Epidemiologist Nick Wilson also criticised the government’s decision, telling the New Zealand Herald: “We still don’t have any clear idea how the pandemic virus got through the border and many test results are outstanding.” He added that “much more needs to be done including getting MIQ facilities out of Auckland [and] tightening processes in MIQ facilities.” Without improvements, “there will continue to be border failures every few weeks.”
The MIQ hotels, which are housing about 4,000 people throughout the country, present a clear risk of new outbreaks. In January, three returned travellers in Auckland tested positive for the South African variant of COVID-19, several days after being released from two weeks’ mandatory isolation in the Pullman Hotel MIQ facility.
Nurses working at the facilities have expressed concern about low staffing and high turnover, because health workers feared catching the virus and were poorly-paid. On February 9, a nurse working at an MIQ facility in Auckland told RNZ, “The big concern is always that it’s going to get out into the community, and that standards of infection control practices are going to slip, because everyone is exhausted… I’ve done two 24-hour shifts, where you work a day and there was nobody to cover the night, so I stayed on and worked through until the next morning.”
Auckland Airport is being considered as a possible source for the recent cases. There are reports that staff who deal with airlines and passengers are not properly segregated from other staff. The Herald reported on Wednesday that an anonymous airport staff member feared that the LSG Sky Chefs employee could have contracted the virus at the company’s cafeteria, where she could have been “sitting with other workers that deal with aircrew… I’m sure, within the premises, that not everybody’s going to wear a mask.”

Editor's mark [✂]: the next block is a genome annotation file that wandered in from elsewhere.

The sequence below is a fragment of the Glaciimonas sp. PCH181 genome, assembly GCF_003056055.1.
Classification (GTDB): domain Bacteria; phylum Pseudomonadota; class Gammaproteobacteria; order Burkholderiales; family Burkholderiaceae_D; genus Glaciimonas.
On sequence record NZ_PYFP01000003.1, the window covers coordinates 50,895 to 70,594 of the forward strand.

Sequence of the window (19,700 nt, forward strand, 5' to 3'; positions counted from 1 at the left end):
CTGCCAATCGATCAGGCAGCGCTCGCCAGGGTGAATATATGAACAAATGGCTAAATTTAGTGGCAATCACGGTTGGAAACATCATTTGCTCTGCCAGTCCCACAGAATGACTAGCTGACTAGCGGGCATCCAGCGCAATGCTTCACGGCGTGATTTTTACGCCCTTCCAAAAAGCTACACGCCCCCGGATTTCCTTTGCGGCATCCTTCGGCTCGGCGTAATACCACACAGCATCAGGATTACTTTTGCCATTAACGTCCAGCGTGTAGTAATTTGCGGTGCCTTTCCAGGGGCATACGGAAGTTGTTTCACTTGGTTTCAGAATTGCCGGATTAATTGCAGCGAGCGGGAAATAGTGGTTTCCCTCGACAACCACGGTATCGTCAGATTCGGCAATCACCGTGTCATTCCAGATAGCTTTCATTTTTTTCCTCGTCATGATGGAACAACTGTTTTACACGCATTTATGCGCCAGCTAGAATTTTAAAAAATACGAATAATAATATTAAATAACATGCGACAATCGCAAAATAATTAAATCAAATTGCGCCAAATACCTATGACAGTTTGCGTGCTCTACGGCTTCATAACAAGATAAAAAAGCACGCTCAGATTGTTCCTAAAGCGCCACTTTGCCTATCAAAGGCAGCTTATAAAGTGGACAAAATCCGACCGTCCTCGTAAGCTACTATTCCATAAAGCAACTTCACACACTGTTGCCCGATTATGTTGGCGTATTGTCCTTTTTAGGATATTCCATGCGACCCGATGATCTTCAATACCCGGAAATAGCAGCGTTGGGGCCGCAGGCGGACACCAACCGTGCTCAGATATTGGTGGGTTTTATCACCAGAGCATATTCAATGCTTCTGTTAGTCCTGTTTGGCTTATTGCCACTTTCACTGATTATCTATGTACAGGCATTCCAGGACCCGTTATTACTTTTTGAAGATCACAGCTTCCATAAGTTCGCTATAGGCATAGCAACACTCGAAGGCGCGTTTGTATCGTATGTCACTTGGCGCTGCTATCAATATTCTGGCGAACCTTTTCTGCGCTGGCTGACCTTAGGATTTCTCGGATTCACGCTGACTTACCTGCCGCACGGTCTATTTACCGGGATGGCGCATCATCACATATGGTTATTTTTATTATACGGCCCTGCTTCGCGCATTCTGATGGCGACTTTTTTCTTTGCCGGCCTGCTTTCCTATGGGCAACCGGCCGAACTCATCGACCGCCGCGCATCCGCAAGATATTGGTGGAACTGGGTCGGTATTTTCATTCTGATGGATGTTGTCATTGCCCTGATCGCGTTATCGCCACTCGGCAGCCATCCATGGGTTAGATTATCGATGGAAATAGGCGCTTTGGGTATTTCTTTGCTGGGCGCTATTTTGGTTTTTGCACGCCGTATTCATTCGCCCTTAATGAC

On February 15, Ardern announced that New Zealand had received its first batch of coronavirus vaccines from Pfizer. There are only 60,000 doses, enough for 30,000 people. These will be given to border workers and those at the MIQ facilities. The government has not said when it expects to receive more vaccines, but Ardern said most of the population would be vaccinated in the second half of the year.